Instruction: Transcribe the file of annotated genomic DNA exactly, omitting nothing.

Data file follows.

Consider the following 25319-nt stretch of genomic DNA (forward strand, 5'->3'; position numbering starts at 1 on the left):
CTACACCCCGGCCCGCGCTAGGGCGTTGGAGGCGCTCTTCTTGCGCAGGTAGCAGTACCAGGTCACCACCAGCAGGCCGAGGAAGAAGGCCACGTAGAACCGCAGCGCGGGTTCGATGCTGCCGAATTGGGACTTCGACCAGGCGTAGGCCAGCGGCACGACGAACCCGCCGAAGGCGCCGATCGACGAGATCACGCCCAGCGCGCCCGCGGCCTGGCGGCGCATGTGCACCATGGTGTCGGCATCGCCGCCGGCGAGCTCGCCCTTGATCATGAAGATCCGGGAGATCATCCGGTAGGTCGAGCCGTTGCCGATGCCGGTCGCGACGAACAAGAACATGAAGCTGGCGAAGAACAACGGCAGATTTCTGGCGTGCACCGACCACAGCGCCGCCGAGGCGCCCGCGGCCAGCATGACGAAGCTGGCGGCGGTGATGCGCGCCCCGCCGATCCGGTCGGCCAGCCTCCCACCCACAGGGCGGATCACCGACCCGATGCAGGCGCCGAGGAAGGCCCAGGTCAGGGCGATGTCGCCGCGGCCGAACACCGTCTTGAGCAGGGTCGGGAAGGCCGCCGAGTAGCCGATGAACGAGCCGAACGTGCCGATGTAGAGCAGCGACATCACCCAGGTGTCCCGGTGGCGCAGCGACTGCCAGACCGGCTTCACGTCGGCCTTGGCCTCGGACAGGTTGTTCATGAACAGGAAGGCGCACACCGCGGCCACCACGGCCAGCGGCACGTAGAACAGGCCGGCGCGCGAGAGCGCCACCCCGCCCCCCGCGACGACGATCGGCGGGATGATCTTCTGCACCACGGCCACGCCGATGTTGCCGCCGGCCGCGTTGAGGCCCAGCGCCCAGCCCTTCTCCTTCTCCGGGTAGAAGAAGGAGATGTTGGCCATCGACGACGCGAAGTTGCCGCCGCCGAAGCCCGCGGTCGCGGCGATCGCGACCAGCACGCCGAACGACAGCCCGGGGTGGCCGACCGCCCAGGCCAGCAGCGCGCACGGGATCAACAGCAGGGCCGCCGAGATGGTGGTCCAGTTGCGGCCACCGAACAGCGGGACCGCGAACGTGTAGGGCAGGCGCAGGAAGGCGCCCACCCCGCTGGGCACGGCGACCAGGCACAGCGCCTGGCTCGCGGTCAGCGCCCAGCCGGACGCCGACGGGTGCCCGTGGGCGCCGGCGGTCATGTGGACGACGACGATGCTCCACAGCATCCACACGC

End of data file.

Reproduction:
Consider the following 25319-nt stretch of genomic DNA (forward strand, 5'->3'; position numbering starts at 1 on the left):
CTACACCCCGGCCCGCGCTAGGGCGTTGGAGGCGCTCTTCTTGCGCAGGTAGCAGTACCAGGTCACCACCAGCAGGCCGAGGAAGAAGGCCACGTAGAACCGCAGCGCGGGTTCGATGCTGCCGAATTGGGACTTCGACCAGGCGTAGGCCAGCGGCACGACGAACCCGCCGAAGGCGCCGATCGACGAGATCACGCCCAGCGCGCCCGCGGCCTGGCGGCGCATGTGCACCATGGTGTCGGCATCGCCGCCGGCGAGCTCGCCCTTGATCATGAAGATCCGGGAGATCATCCGGTAGGTCGAGCCGTTGCCGATGCCGGTCGCGACGAACAAGAACATGAAGCTGGCGAAGAACAACGGCAGATTTCTGGCGTGCACCGACCACAGCGCCGCCGAGGCGCCCGCGGCCAGCATGACGAAGCTGGCGGCGGTGATGCGCGCCCCGCCGATCCGGTCGGCCAGCCTCCCACCCACAGGGCGGATCACCGACCCGATGCAGGCGCCGAGGAAGGCCCAGGTCAGGGCGATGTCGCCGCGGCCGAACACCGTCTTGAGCAGGGTCGGGAAGGCCGCCGAGTAGCCGATGAACGAGCCGAACGTGCCGATGTAGAGCAGCGACATCACCCAGGTGTCCCGGTGGCGCAGCGACTGCCAGACCGGCTTCACGTCGGCCTTGGCCTCGGACAGGTTGTTCATGAACAGGAAGGCGCACACCGCGGCCACCACGGCCAGCGGCACGTAGAACAGGCCGGCGCGCGAGAGCGCCACCCCGCCCCCCGCGACGACGATCGGCGGGATGATCTTCTGCACCACGGCCACGCCGATGTTGCCGCCGGCCGCGTTGAGGCCCAGCGCCCAGCCCTTCTCCTTCTCCGGGTAGAAGAAGGAGATGTTGGCCATCGACGACGCGAAGTTGCCGCCGCCGAAGCCCGCGGTCGCGGCGATCGCGACCAGCACGCCGAACGACAGCCCGGGGTGGCCGACCGCCCAGGCCAGCAGCGCGCACGGGATCAACAGCAGGGCCGCCGAGATGGTGGTCCAGTTGCGGCCACCGAACAGCGGGACCGCGAACGTGTAGGGCAGGCGCAGGAAGGCGCCCACCCCGCTGGGCACGGCGACCAGGCACAGCGCCTGGCTCGCGGTCAGCGCCCAGCCGGACGCCGACGGGTGCCCGTGGGCGCCGGCGGTCATGTGGACGACGACGATGCTCCACAGCATCCACACGC